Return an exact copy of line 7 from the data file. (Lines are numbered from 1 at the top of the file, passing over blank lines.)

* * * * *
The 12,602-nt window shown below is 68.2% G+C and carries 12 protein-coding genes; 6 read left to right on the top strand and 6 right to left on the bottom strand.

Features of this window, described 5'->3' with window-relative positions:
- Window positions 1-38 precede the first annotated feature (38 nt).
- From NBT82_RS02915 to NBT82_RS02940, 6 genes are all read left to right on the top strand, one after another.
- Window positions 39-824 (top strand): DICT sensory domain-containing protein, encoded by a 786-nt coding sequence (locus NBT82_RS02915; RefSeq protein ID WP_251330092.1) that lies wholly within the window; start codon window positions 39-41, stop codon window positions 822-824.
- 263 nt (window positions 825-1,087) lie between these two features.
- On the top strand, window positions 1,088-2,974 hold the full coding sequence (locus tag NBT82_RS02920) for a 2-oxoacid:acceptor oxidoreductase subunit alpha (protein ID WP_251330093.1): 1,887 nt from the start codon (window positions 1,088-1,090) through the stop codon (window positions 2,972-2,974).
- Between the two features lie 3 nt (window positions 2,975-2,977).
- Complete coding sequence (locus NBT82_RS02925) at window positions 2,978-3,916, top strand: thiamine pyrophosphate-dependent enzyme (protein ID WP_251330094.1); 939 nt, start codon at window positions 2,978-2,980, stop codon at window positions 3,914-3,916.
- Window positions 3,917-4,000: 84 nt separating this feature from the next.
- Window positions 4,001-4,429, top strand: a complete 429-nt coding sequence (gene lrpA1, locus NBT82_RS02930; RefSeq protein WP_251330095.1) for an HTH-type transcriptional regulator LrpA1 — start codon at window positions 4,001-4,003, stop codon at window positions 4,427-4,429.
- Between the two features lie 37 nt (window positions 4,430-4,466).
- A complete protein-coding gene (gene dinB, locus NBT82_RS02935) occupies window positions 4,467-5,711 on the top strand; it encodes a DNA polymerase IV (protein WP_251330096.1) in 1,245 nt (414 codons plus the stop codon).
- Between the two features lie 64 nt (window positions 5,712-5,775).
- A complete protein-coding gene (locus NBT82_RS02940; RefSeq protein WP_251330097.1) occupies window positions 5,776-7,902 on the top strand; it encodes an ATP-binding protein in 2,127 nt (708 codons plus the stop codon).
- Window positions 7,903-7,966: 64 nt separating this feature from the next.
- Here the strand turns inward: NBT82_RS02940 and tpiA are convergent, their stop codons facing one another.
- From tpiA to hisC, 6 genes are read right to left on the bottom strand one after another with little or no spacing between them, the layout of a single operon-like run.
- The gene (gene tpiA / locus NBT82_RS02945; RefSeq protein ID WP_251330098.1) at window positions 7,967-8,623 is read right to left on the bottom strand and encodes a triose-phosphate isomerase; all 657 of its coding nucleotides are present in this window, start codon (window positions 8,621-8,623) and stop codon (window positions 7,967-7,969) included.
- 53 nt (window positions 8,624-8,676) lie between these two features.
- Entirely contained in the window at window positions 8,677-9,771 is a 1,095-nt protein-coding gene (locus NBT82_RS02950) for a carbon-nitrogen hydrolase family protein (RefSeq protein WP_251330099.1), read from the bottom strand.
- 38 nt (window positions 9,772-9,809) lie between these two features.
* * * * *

- On the top strand, window positions 1,088-2,974 hold the full coding sequence (locus tag NBT82_RS02920) for a 2-oxoacid:acceptor oxidoreductase subunit alpha (protein ID WP_251330093.1): 1,887 nt from the start codon (window positions 1,088-1,090) through the stop codon (window positions 2,972-2,974).